… a gross error redolent of mischief …
Nothing, for example, is more difficult than to convince the merely general reader that the fact of sixes having been thrown twice in succession by a player at dice, is sufficient cause for betting the larger odds that sixes will not be thrown in the third attempt. A suggestion to this effect is usually rejected by the intellect at once. It does not appear that the two throws which have been completed, and which lie now absolutely in the Past, can have influence upon the throw which exists only in the Future. The chance for throwing sixes seems to be precisely as it was at any ordinary time – that is to say, subject only to the influence of the various other throws which may be made by the dice. And this is a reflection which appears so exceedingly obvious that attempts to controvert it are received more frequently with a derisive smile than with any thing like respectful attention. The error here involved – a gross error redolent of mischief – I cannot pretend to expose within the limits assigned me at present; and with the philosophical it needs no exposure. It may be sufficient here to say that it forms one of an infinite series of mistakes which arise in the path of Reason through her propensity for seeking truth in detail.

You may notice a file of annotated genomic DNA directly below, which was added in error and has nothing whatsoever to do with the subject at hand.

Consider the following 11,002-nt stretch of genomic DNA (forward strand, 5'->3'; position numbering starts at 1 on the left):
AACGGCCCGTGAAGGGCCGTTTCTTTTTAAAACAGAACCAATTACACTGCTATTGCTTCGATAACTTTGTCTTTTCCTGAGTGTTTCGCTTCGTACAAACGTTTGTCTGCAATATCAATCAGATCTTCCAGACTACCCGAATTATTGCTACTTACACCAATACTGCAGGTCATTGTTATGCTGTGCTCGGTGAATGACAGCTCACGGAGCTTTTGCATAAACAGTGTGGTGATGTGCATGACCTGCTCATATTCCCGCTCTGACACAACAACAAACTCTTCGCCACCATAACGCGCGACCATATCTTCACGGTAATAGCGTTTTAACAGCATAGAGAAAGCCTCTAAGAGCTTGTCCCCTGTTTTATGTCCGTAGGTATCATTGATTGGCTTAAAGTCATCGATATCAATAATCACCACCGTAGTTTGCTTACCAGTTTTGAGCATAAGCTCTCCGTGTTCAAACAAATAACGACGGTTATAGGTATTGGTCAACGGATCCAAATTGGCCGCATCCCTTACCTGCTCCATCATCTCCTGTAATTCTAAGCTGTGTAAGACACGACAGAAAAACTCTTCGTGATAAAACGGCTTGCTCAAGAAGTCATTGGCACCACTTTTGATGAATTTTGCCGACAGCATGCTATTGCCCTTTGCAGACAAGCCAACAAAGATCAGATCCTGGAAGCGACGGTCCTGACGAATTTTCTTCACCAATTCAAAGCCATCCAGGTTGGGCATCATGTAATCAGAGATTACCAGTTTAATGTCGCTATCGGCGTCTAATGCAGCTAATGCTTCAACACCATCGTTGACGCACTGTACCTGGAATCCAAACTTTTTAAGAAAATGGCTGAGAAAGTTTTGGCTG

From “The Mystery of Marie Rogêt” (1842), Edgar Allan Poe (1809 – 1849)
Poe comments on how difficult it is to eradicate the belief that the outcome in a specific throw of fair dice is independent of the outcomes of previous throws, providing thus a remarkable example of the gambler’s fallacy.